Map, Compass & GPS

Map, Compass & GPS
Wild flowers along Fall Creek on the way to the Green Lakes - Oregon

Thursday, December 20, 2012

GPS Setup

Before heading out into the back country, spend a few minutes to update the settings on your GPS receiver.

Setup is a straight forward process that everyone in the hiking party should do.  Everyone should be on the same page.  For example, if the hiker is to meet at a spot for lunch, wouldn't it be nice if all met at exactly the right spot?  If receiver settings don't match the group may be over a hundred yards apart from each other.

So, here is what I recommend.

  • First, remember the prhase, "match the map."  The receivers all need to match the parameters of the map.
  • Geographic coordinates:  This is the grid system on the map.  Most commonly the grid can be either Latitude/Longitude or UTM grid.  Keep in mind that Latitude and Longitude settings in your receiver and set at the the factory are Degrees Minutes.Minutes.  The map is set to Degrees Minutes Seconds.  They are close but not the same.  To adjust these receivers settings settings (for a Garmin 60 series), select main menu, then select setup, then units.  Check your owner's manual.  Personally, I use UTM grid.  UTM = Universal Transverse Mercator.  It's a much simpler grid system to use.  For information on how to use UTM go to the USGS site here.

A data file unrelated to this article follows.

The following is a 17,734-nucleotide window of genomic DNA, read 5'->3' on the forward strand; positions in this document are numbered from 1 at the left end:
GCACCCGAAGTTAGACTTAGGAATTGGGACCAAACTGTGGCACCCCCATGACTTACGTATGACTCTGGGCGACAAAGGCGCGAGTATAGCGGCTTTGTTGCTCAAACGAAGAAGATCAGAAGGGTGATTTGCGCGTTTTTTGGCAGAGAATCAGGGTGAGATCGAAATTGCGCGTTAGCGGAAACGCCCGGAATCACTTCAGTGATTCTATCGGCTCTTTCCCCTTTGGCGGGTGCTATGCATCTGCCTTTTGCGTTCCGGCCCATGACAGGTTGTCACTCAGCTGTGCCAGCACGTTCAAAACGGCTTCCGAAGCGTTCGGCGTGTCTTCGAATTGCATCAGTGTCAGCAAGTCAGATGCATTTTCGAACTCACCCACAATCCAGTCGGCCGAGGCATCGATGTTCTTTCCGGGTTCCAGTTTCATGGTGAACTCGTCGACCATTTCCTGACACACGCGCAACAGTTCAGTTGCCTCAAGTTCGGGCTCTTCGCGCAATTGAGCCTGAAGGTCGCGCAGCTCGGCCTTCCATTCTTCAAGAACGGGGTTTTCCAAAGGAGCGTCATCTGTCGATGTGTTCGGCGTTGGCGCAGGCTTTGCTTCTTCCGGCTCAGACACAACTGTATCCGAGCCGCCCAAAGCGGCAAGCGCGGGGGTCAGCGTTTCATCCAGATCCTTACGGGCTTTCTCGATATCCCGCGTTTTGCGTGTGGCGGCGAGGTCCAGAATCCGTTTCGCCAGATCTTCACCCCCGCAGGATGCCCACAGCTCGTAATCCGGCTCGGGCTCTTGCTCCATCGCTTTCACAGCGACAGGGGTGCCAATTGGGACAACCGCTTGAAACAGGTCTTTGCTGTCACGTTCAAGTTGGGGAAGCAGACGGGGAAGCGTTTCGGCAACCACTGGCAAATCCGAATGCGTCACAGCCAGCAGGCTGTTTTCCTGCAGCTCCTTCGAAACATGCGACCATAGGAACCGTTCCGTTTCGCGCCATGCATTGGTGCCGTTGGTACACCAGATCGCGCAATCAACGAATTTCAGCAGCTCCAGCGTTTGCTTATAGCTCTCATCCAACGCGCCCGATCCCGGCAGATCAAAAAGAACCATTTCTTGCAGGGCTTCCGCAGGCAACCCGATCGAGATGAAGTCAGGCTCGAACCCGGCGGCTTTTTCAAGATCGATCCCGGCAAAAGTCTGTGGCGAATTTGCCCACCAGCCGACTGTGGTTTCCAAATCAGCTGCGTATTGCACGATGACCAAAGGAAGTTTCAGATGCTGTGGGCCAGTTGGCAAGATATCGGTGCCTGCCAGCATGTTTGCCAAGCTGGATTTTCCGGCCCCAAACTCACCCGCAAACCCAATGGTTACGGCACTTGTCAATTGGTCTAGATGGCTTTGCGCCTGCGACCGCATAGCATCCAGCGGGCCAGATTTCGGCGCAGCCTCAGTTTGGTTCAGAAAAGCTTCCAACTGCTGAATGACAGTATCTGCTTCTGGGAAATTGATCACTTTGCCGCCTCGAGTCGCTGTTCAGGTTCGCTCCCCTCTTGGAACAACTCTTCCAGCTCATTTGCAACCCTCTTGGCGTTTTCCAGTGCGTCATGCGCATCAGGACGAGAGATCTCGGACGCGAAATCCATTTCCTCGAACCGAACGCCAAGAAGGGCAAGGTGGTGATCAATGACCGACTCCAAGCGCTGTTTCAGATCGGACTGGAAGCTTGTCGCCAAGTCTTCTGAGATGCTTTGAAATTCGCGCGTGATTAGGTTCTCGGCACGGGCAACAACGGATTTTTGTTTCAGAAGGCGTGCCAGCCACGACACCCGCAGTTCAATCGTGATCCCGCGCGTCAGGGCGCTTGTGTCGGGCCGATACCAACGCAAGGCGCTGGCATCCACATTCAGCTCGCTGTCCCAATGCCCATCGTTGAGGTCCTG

• Map Datum:  On USGS topo maps and most Forest Service maps, map datum is listed in the  bottom left corner of the map.  It might indicate that the horizontal datum is North American Datum 1927 or North American Datum 1983.  To match the map go back to receiver setup and select units.  Norht American Datum 1927 will be listed by the acronym NAD27 CONUS (for Continental United States).  That is the option you want.
         The web site has a nice description of Map Datum here.

  • I always recommend the hiker carry a declination adjustable compass.  Visit the website to find the correct declination for the area you will be hiking in.  The compass will now provide data in degrees true.  Now adjust the GPS receiver via the setup function again, and select "heading".  Then selction the option "True."  Now the hiker will match the map and the compass.
Note that older USGS topographic maps may have declination data that is very old.  Do not rely on that information.

If everyone in your party "matches the map" you all will be on the same page and this greatly simplifies a rendezvous and  keeps your navigation simple.

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